Words like “Complete” and “Ultimate” usually mean the opposite when referring to internet posts. They are often clickbait with little in the way of substance. That is absolutely not the case with the somewhat understated “Bug Out Bag Essentials List: Our Complete Guide to Build a Good BOB” from the site SurvivorsFortress.com.
Several times a week I get an email from a blogger who would like help plugging an article. In most cases it is something extremely tangential- like a dog blogger without any hunting content (which might possibly be relevant) who noticed we have written about dog stabbings or I have mentioned my Labrador (who is about to turn 14 and is still very much with us #tyG).
I have shared many others which are more or less on point. Of all of the “cold” email solicitations I have received, I think only the content from KnifePlanet is of the quality of this Guide from Conrad Novak – Editor of Survival Fortress. Even then, KnifePlanet’s content is still packaged for blog-style consumption.
This is really more of an “E-book” in blog form. It is 20,000+ words and 26 sections/chapters.
Here is Conrad’s description from his email:
We recently published a guide about bug out bags that we believe goes beyond of what most articles on the web provide about this topic. Most of them just focus on giving you a list of the items you’ll need to build your bug out bag and that’s fine to start off but is not enough. That’s why we took a different approach.
We covered everything you need to consider to successfully execute a bug out plan like how to choose your routes, your location, how to choose the right vehicle, how to pack for maximum space efficiency, how to cut down the weight of your bag and more.
Plus, we asked 15 well-known bloggers in the preparedness space to share with us their best tips about this topic, some of them gave us very detailed answers. This an in-depth 20,000+ words guide, it could be an eBook on its own, but enough of me telling you how good the guide is,
here is the link for you to check it out:
I was floored when I clicked the link. It is amazingly comprehensive. If it weren’t for the interactivity made possible by the internet format, such as YouTube embeds and tons of outside links, it really could be a book. The .pdf, which is available as a free download if you add your email to their list (I did), is 83 pages long.
I spent about a half an hour reading and skimming, and I have only scratched the surface. It covers every aspect of a bug out scenario from preparing a plan, preparing your gear (the bag still is at the heart of the piece), and putting your plan into action if the SHTF.
Here is an example from the Shelter section:
FIVE EASY TO BUILD SHELTERS TO LEARN
A-Frame – This is one of the easiest tarp shelters to make as it only requires a single guyline and four stakes. You simply tie the guyline between two trees, drape the tarp over the line, and stake the corners down.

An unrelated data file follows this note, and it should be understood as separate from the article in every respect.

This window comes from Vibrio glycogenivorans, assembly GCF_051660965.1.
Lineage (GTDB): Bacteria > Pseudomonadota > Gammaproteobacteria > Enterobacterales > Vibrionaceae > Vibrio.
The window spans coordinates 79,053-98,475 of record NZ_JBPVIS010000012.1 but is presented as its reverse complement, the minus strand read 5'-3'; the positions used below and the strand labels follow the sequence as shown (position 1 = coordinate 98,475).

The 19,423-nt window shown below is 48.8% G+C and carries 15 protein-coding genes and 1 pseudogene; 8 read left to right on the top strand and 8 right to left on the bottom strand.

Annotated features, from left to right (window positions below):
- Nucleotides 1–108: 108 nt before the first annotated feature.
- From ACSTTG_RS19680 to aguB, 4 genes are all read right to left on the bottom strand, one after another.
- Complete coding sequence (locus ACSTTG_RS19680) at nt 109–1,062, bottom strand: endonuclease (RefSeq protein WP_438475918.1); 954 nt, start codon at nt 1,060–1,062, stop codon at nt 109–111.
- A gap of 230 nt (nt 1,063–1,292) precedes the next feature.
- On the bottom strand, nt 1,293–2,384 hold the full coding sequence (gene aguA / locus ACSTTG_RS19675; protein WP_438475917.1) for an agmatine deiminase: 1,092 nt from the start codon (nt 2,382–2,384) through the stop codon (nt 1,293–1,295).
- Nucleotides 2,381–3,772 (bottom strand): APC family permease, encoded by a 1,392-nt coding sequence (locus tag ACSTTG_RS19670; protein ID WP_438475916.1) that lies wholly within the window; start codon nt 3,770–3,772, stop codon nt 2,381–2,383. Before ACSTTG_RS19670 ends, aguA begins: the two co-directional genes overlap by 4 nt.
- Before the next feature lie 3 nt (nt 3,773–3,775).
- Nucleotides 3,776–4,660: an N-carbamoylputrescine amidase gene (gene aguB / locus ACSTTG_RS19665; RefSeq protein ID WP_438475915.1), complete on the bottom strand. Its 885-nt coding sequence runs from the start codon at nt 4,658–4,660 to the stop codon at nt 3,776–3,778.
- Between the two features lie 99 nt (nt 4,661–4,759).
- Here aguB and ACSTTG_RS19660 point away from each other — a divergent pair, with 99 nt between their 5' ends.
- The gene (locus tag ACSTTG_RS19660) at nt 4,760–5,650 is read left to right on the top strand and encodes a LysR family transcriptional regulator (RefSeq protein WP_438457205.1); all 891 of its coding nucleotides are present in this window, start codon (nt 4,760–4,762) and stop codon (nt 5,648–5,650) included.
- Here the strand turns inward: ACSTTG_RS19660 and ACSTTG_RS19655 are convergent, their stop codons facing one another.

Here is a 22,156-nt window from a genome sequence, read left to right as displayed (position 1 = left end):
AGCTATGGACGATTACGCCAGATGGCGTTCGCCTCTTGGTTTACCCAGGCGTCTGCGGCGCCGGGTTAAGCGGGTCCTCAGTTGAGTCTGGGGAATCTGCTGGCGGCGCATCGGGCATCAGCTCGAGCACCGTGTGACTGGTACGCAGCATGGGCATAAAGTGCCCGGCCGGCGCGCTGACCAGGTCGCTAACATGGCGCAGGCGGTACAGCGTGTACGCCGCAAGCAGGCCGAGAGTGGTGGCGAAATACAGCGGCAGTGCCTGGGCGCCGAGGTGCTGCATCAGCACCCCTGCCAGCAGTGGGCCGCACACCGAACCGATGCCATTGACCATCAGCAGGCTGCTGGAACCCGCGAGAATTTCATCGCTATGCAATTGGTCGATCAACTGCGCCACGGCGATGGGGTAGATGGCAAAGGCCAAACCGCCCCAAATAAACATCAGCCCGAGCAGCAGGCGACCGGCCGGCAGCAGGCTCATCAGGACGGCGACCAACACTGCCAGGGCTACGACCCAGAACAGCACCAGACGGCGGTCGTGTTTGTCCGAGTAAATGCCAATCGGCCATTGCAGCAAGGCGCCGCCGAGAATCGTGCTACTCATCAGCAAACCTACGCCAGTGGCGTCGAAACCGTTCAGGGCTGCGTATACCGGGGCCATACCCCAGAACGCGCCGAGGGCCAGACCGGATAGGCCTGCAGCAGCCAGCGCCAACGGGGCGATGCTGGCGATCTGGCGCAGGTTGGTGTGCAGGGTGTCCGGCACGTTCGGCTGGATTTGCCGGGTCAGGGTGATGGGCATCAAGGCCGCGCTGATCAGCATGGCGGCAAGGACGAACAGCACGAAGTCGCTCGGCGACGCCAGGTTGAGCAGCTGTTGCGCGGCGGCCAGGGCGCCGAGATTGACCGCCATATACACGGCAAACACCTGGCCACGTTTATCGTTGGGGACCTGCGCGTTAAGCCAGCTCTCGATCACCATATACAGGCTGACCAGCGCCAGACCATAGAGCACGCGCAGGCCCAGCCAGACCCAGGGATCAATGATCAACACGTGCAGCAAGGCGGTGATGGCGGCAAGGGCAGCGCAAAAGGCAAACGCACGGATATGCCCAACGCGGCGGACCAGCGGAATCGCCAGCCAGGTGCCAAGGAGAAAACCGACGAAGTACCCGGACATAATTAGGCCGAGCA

This shelter can provide adequate shelter from the rain and accommodate two people. However, it does not offer a floor, and strong winds from multiple directions are uncontained.
Lean-To – The lean-to is arguably simpler than the A-frame, though this shelter can actually be easily fashioned into a slightly more complex form. At its base, the lean-to only requires a single guyline and two stakes.
First, you will tie the guyline to two opposing trees, being careful to thread the line through two of the tarp’s corners. Then you will stake down the other two corners. This shelter offers plenty of room to protect against the shade. However, it only offers limited protection from the wind and rain and provides no floor.
Tube Tent – The tube tent it really a modified A-frame. However, when constructing the tube tent, you will fold one end of the tarp under the guy line, making a triangle shape. This shelter also only requires two stakes, with one holding down two corners each.
This shelter is excellent for protecting against wind and rain and even offers a floor for heavy weather. The only downside to the tube tent is that it is small and rarely accommodates more than one person.
Dining Fly – The dining fly is one of the most basic shelters and is not suitable for any kind of heavy weather. Despite the fact that it can protect against light rain, the high positioning and lack of floor even makes this a bit suspect. Moreover, it offers no protection against the wind.
However, this shelter is designed more for use to protect against light rain and the sun. Moreover, it is incredibly spacious compared to the other designs. It does require more equipment though.
First, you will set up two poles at opposite ends of a midpoint. Then you run a guyline to each corner and running perpendicular from the poles and stake them down.
Holden Tent – The holden tent is fairly simple in that it requires only a single pole and guy line, though it also requires four stakes. This design is similar to the dining fly except where the second pole would go, you stake the tarp down.
This shelter provides solid protection from the rain and sun and decent protection from the wind. It does not provide a floor, but it is fairly spacious for multiple people.
The guest advice from various outside bloggers was a nice touch. Most were from the survival/prep blogosphere and were not familiar to me, but our buddy Tim Carpenter of EverydayTacticalVids is one of those included.
You will almost certainly not make it through the entire thing in a sitting, but you will want to bookmark it for future reference, and possibly even download the .pdf yourself. I have never seen a more comprehensive online piece that is completely free. I give it my highest recommendation.